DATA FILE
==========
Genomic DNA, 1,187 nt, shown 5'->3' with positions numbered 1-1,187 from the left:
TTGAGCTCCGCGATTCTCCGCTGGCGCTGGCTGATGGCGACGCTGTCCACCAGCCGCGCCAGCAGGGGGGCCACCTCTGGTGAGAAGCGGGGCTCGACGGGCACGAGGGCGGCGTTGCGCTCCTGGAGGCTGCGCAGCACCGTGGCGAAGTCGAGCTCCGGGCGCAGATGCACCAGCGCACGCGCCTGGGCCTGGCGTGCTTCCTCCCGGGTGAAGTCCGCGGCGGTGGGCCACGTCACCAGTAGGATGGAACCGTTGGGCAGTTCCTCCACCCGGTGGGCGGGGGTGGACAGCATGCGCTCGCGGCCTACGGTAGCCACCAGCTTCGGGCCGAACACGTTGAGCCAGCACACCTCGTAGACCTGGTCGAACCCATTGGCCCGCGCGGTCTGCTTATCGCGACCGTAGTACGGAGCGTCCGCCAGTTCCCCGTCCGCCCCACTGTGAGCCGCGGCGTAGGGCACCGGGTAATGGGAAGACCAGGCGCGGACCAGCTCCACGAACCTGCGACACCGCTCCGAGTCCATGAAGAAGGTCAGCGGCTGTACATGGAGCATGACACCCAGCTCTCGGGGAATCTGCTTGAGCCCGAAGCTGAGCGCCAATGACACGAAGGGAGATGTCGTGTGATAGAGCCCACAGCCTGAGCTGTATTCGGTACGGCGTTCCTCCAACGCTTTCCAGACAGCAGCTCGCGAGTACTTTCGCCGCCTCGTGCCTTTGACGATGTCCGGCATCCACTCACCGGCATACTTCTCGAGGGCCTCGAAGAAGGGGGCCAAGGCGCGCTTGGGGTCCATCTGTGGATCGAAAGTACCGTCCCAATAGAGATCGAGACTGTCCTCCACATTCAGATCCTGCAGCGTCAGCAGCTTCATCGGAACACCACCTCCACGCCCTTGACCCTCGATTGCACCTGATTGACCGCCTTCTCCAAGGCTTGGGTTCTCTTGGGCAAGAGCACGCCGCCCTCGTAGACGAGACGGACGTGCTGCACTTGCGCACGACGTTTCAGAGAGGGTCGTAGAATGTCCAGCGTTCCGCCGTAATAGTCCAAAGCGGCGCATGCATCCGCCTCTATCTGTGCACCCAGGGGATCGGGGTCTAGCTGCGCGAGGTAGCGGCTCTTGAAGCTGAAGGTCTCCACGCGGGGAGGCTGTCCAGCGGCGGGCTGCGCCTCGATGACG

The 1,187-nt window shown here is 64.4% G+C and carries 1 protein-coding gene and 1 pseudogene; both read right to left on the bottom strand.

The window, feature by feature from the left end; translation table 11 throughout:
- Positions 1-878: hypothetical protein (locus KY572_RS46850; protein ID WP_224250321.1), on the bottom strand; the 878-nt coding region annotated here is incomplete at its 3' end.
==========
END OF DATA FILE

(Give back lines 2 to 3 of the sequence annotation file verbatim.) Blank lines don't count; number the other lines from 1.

TTGAGCTCCGCGATTCTCCGCTGGCGCTGGCTGATGGCGACGCTGTCCACCAGCCGCGCCAGCAGGGGGGCCACCTCTGGTGAGAAGCGGGGCTCGACGGGCACGAGGGCGGCGTTGCGCTCCTGGAGGCTGCGCAGCACCGTGGCGAAGTCGAGCTCCGGGCGCAGATGCACCAGCGCACGCGCCTGGGCCTGGCGTGCTTCCTCCCGGGTGAAGTCCGCGGCGGTGGGCCACGTCACCAGTAGGATGGAACCGTTGGGCAGTTCCTCCACCCGGTGGGCGGGGGTGGACAGCATGCGCTCGCGGCCTACGGTAGCCACCAGCTTCGGGCCGAACACGTTGAGCCAGCACACCTCGTAGACCTGGTCGAACCCATTGGCCCGCGCGGTCTGCTTATCGCGACCGTAGTACGGAGCGTCCGCCAGTTCCCCGTCCGCCCCACTGTGAGCCGCGGCGTAGGGCACCGGGTAATGGGAAGACCAGGCGCGGACCAGCTCCACGAACCTGCGACACCGCTCCGAGTCCATGAAGAAGGTCAGCGGCTGTACATGGAGCATGACACCCAGCTCTCGGGGAATCTGCTTGAGCCCGAAGCTGAGCGCCAATGACACGAAGGGAGATGTCGTGTGATAGAGCCCACAGCCTGAGCTGTATTCGGTACGGCGTTCCTCCAACGCTTTCCAGACAGCAGCTCGCGAGTACTTTCGCCGCCTCGTGCCTTTGACGATGTCCGGCATCCACTCACCGGCATACTTCTCGAGGGCCTCGAAGAAGGGGGCCAAGGCGCGCTTGGGGTCCATCTGTGGATCGAAAGTACCGTCCCAATAGAGATCGAGACTGTCCTCCACATTCAGATCCTGCAGCGTCAGCAGCTTCATCGGAACACCACCTCCACGCCCTTGACCCTCGATTGCACCTGATTGACCGCCTTCTCCAAGGCTTGGGTTCTCTTGGGCAAGAGCACGCCGCCCTCGTAGACGAGACGGACGTGCTGCACTTGCGCACGACGTTTCAGAGAGGGTCGTAGAATGTCCAGCGTTCCGCCGTAATAGTCCAAAGCGGCGCATGCATCCGCCTCTATCTGTGCACCCAGGGGATCGGGGTCTAGCTGCGCGAGGTAGCGGCTCTTGAAGCTGAAGGTCTCCACGCGGGGAGGCTGTCCAGCGGCGGGCTGCGCCTCGATGACG

The 1,187-nt window shown here is 64.4% G+C and carries 1 protein-coding gene and 1 pseudogene; both read right to left on the bottom strand.